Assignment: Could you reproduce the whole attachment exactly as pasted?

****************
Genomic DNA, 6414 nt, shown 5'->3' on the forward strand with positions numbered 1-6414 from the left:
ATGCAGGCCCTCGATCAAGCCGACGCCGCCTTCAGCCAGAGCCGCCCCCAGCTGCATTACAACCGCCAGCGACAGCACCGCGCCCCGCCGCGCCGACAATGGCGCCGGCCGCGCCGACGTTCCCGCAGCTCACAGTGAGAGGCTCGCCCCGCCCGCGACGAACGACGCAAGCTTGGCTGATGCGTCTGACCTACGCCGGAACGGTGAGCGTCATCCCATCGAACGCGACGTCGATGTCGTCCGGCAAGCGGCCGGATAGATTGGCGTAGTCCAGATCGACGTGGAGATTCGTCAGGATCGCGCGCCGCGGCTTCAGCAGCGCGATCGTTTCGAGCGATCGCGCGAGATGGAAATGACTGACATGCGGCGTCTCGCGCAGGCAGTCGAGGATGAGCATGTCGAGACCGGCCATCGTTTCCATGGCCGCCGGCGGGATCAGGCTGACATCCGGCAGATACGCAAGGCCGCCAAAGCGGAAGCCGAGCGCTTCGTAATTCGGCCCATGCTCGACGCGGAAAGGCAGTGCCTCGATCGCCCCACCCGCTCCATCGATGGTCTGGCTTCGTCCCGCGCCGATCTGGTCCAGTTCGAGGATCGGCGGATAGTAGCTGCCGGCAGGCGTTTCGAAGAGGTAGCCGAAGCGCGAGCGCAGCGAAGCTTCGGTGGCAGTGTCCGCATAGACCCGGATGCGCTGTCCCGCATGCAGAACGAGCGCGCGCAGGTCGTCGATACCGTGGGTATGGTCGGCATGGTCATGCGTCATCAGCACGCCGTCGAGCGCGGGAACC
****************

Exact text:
Genomic DNA, 6414 nt, shown 5'->3' on the forward strand with positions numbered 1-6414 from the left:
ATGCAGGCCCTCGATCAAGCCGACGCCGCCTTCAGCCAGAGCCGCCCCCAGCTGCATTACAACCGCCAGCGACAGCACCGCGCCCCGCCGCGCCGACAATGGCGCCGGCCGCGCCGACGTTCCCGCAGCTCACAGTGAGAGGCTCGCCCCGCCCGCGACGAACGACGCAAGCTTGGCTGATGCGTCTGACCTACGCCGGAACGGTGAGCGTCATCCCATCGAACGCGACGTCGATGTCGTCCGGCAAGCGGCCGGATAGATTGGCGTAGTCCAGATCGACGTGGAGATTCGTCAGGATCGCGCGCCGCGGCTTCAGCAGCGCGATCGTTTCGAGCGATCGCGCGAGATGGAAATGACTGACATGCGGCGTCTCGCGCAGGCAGTCGAGGATGAGCATGTCGAGACCGGCCATCGTTTCCATGGCCGCCGGCGGGATCAGGCTGACATCCGGCAGATACGCAAGGCCGCCAAAGCGGAAGCCGAGCGCTTCGTAATTCGGCCCATGCTCGACGCGGAAAGGCAGTGCCTCGATCGCCCCACCCGCTCCATCGATGGTCTGGCTTCGTCCCGCGCCGATCTGGTCCAGTTCGAGGATCGGCGGATAGTAGCTGCCGGCAGGCGTTTCGAAGAGGTAGCCGAAGCGCGAGCGCAGCGAAGCTTCGGTGGCAGTGTCCGCATAGACCCGGATGCGCTGTCCCGCATGCAGAACGAGCGCGCGCAGGTCGTCGATACCGTGGGTATGGTCGGCATGGTCATGCGTCATCAGCACGCCGTCGAGCGCGGGAACC